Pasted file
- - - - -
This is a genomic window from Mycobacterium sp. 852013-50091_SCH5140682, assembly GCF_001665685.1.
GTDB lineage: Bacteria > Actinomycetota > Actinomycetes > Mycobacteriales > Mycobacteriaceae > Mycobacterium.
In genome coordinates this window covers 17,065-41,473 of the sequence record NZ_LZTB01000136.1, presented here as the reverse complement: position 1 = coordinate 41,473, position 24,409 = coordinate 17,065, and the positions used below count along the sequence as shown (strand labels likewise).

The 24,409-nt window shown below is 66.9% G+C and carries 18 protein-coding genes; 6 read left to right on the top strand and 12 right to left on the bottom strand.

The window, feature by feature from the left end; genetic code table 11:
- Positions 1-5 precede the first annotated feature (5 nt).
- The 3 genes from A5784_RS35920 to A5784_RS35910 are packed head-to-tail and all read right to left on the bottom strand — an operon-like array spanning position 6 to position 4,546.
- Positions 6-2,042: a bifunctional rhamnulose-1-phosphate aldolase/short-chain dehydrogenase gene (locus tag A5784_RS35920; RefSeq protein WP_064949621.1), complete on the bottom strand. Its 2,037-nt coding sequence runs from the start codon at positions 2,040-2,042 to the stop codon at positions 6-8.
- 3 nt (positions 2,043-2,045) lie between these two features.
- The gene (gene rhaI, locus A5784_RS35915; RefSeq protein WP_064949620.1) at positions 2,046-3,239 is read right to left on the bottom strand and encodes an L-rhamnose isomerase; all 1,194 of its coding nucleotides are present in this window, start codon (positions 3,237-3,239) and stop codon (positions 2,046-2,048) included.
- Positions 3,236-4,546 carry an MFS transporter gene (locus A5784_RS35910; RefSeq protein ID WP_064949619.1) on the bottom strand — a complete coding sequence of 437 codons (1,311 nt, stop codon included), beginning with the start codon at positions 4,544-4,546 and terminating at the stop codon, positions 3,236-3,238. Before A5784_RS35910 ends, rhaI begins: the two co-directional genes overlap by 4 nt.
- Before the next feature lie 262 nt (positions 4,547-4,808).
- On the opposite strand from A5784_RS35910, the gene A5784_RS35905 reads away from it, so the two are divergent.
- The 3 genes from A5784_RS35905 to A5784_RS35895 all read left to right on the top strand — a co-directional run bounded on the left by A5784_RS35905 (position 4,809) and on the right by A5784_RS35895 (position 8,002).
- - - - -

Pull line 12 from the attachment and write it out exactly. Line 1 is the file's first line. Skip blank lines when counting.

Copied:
- Before the next feature lie 262 nt (positions 4,547-4,808).